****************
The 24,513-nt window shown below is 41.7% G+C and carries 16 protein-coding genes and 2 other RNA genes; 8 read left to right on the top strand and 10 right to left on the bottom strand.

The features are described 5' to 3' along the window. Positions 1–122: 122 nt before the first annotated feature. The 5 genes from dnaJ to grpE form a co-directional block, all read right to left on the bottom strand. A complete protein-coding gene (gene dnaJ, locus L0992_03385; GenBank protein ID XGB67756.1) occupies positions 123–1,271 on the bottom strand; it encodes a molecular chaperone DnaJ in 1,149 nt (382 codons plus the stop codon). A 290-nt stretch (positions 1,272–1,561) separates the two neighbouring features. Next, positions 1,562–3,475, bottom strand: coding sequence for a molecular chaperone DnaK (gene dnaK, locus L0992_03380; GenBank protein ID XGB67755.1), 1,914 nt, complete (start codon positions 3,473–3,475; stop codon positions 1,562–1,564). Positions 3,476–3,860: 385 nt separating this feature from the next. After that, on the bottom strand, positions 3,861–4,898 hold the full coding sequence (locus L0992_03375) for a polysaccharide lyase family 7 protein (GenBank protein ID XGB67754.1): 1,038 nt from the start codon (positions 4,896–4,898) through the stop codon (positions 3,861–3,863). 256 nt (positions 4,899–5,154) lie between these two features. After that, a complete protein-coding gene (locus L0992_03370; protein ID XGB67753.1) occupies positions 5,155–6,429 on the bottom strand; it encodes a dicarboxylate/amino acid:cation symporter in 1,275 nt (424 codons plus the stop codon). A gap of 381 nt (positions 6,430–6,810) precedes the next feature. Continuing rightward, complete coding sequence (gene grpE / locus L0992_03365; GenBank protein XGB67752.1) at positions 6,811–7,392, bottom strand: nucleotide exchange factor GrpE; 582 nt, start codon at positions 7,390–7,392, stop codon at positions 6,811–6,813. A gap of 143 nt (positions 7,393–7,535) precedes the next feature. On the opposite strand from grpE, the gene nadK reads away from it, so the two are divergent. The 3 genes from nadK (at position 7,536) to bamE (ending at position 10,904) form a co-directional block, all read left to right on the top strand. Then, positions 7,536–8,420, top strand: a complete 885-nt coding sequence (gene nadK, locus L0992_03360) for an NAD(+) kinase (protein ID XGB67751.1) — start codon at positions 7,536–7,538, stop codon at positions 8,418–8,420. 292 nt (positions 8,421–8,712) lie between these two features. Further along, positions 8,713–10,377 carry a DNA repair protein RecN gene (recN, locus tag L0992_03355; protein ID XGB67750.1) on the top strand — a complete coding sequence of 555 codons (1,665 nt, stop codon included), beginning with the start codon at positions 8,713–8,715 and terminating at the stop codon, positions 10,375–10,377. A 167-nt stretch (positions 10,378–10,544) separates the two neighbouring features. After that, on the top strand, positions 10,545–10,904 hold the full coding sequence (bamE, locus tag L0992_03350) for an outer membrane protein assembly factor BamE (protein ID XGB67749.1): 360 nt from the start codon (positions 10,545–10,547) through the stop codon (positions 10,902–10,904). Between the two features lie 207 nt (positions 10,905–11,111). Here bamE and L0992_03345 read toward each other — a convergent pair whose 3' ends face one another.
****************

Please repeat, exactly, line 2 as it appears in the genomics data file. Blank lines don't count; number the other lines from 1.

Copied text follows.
The features are described 5' to 3' along the window. Positions 1–122: 122 nt before the first annotated feature. The 5 genes from dnaJ to grpE form a co-directional block, all read right to left on the bottom strand. A complete protein-coding gene (gene dnaJ, locus L0992_03385; GenBank protein ID XGB67756.1) occupies positions 123–1,271 on the bottom strand; it encodes a molecular chaperone DnaJ in 1,149 nt (382 codons plus the stop codon). A 290-nt stretch (positions 1,272–1,561) separates the two neighbouring features. Next, positions 1,562–3,475, bottom strand: coding sequence for a molecular chaperone DnaK (gene dnaK, locus L0992_03380; GenBank protein ID XGB67755.1), 1,914 nt, complete (start codon positions 3,473–3,475; stop codon positions 1,562–1,564). Positions 3,476–3,860: 385 nt separating this feature from the next. After that, on the bottom strand, positions 3,861–4,898 hold the full coding sequence (locus L0992_03375) for a polysaccharide lyase family 7 protein (GenBank protein ID XGB67754.1): 1,038 nt from the start codon (positions 4,896–4,898) through the stop codon (positions 3,861–3,863). 256 nt (positions 4,899–5,154) lie between these two features. After that, a complete protein-coding gene (locus L0992_03370; protein ID XGB67753.1) occupies positions 5,155–6,429 on the bottom strand; it encodes a dicarboxylate/amino acid:cation symporter in 1,275 nt (424 codons plus the stop codon). A gap of 381 nt (positions 6,430–6,810) precedes the next feature. Continuing rightward, complete coding sequence (gene grpE / locus L0992_03365; GenBank protein XGB67752.1) at positions 6,811–7,392, bottom strand: nucleotide exchange factor GrpE; 582 nt, start codon at positions 7,390–7,392, stop codon at positions 6,811–6,813. A gap of 143 nt (positions 7,393–7,535) precedes the next feature. On the opposite strand from grpE, the gene nadK reads away from it, so the two are divergent. The 3 genes from nadK (at position 7,536) to bamE (ending at position 10,904) form a co-directional block, all read left to right on the top strand. Then, positions 7,536–8,420, top strand: a complete 885-nt coding sequence (gene nadK, locus L0992_03360) for an NAD(+) kinase (protein ID XGB67751.1) — start codon at positions 7,536–7,538, stop codon at positions 8,418–8,420. 292 nt (positions 8,421–8,712) lie between these two features. Further along, positions 8,713–10,377 carry a DNA repair protein RecN gene (recN, locus tag L0992_03355; protein ID XGB67750.1) on the top strand — a complete coding sequence of 555 codons (1,665 nt, stop codon included), beginning with the start codon at positions 8,713–8,715 and terminating at the stop codon, positions 10,375–10,377. A 167-nt stretch (positions 10,378–10,544) separates the two neighbouring features. After that, on the top strand, positions 10,545–10,904 hold the full coding sequence (bamE, locus tag L0992_03350) for an outer membrane protein assembly factor BamE (protein ID XGB67749.1): 360 nt from the start codon (positions 10,545–10,547) through the stop codon (positions 10,902–10,904). Between the two features lie 207 nt (positions 10,905–11,111). Here bamE and L0992_03345 read toward each other — a convergent pair whose 3' ends face one another.